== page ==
Attorney General David Eby (Black Press)

VIDEO: ICBC report should have been released, Eby says

B.C. government capping minor injury awards five years later

The B.C. Liberal government should have released its full 2014 report on the deteriorating financial situation at the Insurance Corporation of B.C., even if they didn’t act on all the recommendations, Attorney General David Eby says.

The key recommendation that was removed from an Ernst and Young analysis of rising insurance costs was placing a cap on minor injury and pain and suffering awards from car accidents. With ICBC facing a potential $1.3 billion loss this year, Eby announced the province is implementing those changes in 2019.

RELATED: ICBC to cap pain and suffering payouts

The former B.C. Liberal government commissioned the report as ICBC costs began soaring, restricting the province’s long-standing practice of taking a dividend from its operation and putting upward pressure on rates.

Rising accident rates and an 80 per cent increase in injury claim costs in the past seven years forced the government to act, putting a $5,500 limit on payouts for pain and suffering, and setting up a claim resolution tribunal to settle minor injury disputes without going to court.

Eby told reporters Thursday he has asked ICBC to review the parts of the report that were withheld in 2014, including advice about the corporation’s investments. He saw the missing pages for the first time Thursday, after they were obtained by the Vancouver Sun.

“I’m trying to imagine a situation where we would pay, probably on the order of about a half million to a million dollars for an expert report about how to address issues at a Crown corporation, and then remove pages from the report before it was released to the public,” Eby said. “The recommendations seem straightforward, and even if the government didn’t want to do the recommendations, surely they had a reason for that.”


@tomfletcherbc
tfletcher@blackpress.ca

Like us on Facebook and follow us on Twitter.

Just Posted

Canadian mini-series set to shoot in the Comox Valley

St. Joseph’s General Hospital will soon be shining brightly on the small… Continue reading

RCMP investigate sexual assault in Courtenay

Comox Valley RCMP officers are investigating a reported sexual assault at Sandwick… Continue reading

Comox Strathcona Waste Management board approves tour of Nova Scotia advanced recycling plant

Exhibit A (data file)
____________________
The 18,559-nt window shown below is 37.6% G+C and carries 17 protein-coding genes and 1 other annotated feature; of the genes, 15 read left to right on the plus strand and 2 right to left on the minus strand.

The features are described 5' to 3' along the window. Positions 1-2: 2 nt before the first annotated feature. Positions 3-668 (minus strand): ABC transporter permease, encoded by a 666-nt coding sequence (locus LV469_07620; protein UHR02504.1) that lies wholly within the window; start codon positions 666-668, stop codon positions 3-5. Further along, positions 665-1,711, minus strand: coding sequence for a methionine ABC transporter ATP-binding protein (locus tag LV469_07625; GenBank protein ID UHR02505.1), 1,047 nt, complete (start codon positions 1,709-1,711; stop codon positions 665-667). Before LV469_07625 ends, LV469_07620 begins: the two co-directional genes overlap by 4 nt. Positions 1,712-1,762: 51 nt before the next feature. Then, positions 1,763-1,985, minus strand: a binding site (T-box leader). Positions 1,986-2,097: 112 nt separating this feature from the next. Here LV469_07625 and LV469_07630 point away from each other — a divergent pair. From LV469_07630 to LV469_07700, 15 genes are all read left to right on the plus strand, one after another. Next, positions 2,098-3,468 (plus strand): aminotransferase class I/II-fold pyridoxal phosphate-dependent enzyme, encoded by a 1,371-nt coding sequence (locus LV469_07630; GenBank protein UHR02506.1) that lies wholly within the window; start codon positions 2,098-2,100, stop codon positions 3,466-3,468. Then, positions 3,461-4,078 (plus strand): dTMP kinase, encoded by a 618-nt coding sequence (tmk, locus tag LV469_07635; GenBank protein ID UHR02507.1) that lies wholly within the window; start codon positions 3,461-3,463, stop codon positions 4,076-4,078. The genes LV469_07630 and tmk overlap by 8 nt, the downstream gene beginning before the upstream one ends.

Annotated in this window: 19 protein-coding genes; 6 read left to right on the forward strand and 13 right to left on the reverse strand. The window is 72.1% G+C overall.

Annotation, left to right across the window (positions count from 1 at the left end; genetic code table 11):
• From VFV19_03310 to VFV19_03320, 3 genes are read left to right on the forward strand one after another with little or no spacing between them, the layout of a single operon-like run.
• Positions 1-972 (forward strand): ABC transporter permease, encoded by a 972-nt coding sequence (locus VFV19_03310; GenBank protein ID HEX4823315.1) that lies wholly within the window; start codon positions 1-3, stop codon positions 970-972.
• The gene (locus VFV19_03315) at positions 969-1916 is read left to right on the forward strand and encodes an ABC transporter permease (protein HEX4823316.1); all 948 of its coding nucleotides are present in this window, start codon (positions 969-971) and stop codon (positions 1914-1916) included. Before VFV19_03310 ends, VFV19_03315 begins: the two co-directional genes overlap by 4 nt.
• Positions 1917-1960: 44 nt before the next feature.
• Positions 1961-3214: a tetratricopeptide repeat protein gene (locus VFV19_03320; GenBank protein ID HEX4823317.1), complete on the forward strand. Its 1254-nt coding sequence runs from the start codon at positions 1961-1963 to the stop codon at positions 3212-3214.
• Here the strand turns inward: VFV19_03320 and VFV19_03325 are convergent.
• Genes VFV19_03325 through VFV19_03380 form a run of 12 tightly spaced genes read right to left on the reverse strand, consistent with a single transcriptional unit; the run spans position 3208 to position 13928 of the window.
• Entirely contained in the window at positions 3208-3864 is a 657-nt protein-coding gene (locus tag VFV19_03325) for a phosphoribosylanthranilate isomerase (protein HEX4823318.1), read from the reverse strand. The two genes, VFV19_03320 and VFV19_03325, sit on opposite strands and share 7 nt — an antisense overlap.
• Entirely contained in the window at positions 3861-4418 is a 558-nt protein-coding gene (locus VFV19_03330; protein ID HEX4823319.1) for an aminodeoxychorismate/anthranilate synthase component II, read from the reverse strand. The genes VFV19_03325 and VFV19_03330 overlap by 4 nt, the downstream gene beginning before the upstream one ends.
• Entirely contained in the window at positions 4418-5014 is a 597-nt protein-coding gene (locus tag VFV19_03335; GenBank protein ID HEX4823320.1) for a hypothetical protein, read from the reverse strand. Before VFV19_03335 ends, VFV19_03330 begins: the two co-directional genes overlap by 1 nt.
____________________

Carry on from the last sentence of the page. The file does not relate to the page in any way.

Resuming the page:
Three CVRD representatives will tour Sustane Tech. plant while in Halifax for FCM conference

Comox opts for ‘blank sheet’ when it comes to cannabis bylaw

Comox council unanimously approved a bylaw to prohibit the sale of cannabis within the town.

Lack of security: why Vancouver Island food production is on the decline

Big Read: agriculture a big, expensive commitment as advocates push to make us more food secure

REPLAY: B.C. this week in video

In case you missed it, here’s a look at replay-worthy highlights from across the province this week

CONTEST: Win a whale-watching tour for four

Where in the world are the Snowbirds?

Dix says B.C. remains focused on fighting youth overdoses in wake of teen’s death

Elliot Eurchuk’s parents say he died at his Oak Bay home after taking street drugs

Final week for ALR input

Public consultation process closes April 30

‘When everybody leaves: Counselling key to help Humboldt move on after bus crash

Dealing with life after a tragedy can be the worst part following a loss

Half-naked shooter guns down four, runs away in Nashville Waffle House shooting

Nashville police say they are looking for Travis Reinking in connection with the shooting

Child’s body found in river downstream from where boy went missing during flood

Three-year-old Kaden Young was swept out of his mother’s arms in February

B.C. VIEWS: Eliminating efficiency for farm workers

Don’t worry, NDP says, the B.C. economy’s booming

B.C. student makes short-list for autism advocacy award

Brody Butts honoured for his role as a mentor and self-advocate

Most Read